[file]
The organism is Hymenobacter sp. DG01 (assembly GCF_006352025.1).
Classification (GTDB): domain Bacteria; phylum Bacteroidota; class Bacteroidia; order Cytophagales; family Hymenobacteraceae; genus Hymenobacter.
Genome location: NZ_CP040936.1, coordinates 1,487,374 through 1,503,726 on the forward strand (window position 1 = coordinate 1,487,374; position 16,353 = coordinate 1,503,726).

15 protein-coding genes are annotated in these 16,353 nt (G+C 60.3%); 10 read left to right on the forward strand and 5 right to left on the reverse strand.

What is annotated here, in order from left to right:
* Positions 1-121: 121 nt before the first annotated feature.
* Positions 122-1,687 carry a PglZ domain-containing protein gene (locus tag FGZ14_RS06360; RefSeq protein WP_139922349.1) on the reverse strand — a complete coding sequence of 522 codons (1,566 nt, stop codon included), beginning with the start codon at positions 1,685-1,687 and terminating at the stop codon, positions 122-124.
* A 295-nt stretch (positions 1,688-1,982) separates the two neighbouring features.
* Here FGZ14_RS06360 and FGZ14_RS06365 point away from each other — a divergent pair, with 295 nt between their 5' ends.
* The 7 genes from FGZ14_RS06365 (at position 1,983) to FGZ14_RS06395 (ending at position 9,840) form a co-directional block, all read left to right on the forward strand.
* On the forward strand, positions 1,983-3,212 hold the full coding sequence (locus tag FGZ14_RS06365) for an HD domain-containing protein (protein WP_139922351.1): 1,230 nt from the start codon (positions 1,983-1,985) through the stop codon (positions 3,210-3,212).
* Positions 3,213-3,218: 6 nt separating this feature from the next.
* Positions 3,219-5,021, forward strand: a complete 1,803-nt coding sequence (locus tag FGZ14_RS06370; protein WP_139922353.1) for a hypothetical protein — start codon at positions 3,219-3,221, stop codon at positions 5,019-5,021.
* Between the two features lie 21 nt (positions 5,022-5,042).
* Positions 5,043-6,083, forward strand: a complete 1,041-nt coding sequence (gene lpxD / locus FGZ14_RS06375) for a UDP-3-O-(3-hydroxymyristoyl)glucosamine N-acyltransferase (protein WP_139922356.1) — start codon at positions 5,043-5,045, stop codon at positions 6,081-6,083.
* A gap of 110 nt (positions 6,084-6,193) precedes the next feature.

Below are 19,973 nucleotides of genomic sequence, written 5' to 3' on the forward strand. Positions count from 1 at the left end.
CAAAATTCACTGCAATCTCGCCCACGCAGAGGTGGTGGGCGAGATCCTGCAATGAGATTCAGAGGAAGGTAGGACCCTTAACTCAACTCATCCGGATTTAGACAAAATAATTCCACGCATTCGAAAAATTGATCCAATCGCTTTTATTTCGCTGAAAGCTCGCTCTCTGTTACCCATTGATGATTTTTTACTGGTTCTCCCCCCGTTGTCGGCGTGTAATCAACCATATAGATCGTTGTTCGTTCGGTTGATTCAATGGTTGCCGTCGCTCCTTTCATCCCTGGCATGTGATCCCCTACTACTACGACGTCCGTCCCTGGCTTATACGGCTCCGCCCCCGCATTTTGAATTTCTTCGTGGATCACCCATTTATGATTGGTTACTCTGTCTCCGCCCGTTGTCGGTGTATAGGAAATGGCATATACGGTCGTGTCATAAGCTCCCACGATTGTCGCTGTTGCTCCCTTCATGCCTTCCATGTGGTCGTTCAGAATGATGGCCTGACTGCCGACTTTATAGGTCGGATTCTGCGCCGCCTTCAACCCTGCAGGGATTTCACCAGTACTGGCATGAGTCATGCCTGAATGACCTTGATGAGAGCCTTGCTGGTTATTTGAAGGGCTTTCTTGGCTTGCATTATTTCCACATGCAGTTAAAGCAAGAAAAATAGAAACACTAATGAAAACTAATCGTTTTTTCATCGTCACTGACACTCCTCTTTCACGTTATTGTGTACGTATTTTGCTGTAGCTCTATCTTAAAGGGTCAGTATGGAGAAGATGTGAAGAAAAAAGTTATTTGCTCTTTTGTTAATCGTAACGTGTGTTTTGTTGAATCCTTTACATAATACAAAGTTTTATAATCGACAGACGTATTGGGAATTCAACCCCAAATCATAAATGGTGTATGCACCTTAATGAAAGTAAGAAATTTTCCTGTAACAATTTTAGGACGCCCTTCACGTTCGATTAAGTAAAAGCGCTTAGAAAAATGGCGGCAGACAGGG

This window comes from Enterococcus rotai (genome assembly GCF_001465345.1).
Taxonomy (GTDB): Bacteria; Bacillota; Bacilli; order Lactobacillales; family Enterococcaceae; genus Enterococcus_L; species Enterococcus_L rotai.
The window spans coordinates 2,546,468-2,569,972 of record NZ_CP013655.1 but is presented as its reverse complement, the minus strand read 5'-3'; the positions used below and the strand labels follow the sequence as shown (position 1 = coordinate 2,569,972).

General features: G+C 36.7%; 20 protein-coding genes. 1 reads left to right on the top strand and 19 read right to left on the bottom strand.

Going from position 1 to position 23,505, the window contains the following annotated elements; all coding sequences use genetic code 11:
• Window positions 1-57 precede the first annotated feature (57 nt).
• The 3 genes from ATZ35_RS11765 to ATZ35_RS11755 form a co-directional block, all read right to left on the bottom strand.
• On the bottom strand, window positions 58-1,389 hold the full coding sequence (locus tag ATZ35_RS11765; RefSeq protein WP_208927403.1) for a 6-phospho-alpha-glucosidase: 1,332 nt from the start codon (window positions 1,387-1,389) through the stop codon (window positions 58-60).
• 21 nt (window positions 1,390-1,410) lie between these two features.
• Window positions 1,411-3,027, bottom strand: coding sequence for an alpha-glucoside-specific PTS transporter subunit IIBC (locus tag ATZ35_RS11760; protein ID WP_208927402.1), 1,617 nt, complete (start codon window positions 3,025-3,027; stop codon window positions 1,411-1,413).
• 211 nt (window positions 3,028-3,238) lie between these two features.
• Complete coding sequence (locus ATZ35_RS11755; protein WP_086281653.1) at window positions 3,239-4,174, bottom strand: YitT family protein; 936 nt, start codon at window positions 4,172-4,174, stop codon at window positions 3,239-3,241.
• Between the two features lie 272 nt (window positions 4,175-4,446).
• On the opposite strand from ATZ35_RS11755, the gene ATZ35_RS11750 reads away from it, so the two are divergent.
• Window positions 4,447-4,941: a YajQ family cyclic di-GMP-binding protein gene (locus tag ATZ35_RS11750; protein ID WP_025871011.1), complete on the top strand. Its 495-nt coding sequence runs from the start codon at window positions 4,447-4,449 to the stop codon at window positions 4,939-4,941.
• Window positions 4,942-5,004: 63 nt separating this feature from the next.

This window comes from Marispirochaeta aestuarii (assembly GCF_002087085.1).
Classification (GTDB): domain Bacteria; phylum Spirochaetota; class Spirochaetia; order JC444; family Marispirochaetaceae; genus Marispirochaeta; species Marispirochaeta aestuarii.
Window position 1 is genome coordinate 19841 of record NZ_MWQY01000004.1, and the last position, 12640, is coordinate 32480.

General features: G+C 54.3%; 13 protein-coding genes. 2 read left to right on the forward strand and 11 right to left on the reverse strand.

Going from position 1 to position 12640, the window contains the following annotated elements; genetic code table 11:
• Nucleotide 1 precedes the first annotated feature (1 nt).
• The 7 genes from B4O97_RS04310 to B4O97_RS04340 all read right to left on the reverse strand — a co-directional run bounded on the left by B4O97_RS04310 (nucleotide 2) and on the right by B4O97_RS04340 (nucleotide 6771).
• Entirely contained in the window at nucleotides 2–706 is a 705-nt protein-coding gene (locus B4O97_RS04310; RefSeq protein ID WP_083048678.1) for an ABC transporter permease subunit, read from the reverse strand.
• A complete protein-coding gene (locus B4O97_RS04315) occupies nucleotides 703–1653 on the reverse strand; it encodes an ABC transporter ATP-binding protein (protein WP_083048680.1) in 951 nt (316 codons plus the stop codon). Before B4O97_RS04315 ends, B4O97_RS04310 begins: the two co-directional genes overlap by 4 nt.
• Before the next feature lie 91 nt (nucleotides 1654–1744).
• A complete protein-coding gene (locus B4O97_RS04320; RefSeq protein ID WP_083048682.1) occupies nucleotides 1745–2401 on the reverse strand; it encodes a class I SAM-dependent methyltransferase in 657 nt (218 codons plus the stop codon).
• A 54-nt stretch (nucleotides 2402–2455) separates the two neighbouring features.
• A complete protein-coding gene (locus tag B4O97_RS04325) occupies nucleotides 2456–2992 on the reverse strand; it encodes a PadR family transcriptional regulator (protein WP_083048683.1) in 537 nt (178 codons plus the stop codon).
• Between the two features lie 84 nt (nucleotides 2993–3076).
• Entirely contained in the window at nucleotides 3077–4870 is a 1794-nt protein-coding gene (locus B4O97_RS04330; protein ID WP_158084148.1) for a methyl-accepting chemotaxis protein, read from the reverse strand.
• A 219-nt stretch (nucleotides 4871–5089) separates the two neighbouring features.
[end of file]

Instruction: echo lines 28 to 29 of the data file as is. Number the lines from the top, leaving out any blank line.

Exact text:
• Window positions 1,411-3,027, bottom strand: coding sequence for an alpha-glucoside-specific PTS transporter subunit IIBC (locus tag ATZ35_RS11760; protein ID WP_208927402.1), 1,617 nt, complete (start codon window positions 3,025-3,027; stop codon window positions 1,411-1,413).
• 211 nt (window positions 3,028-3,238) lie between these two features.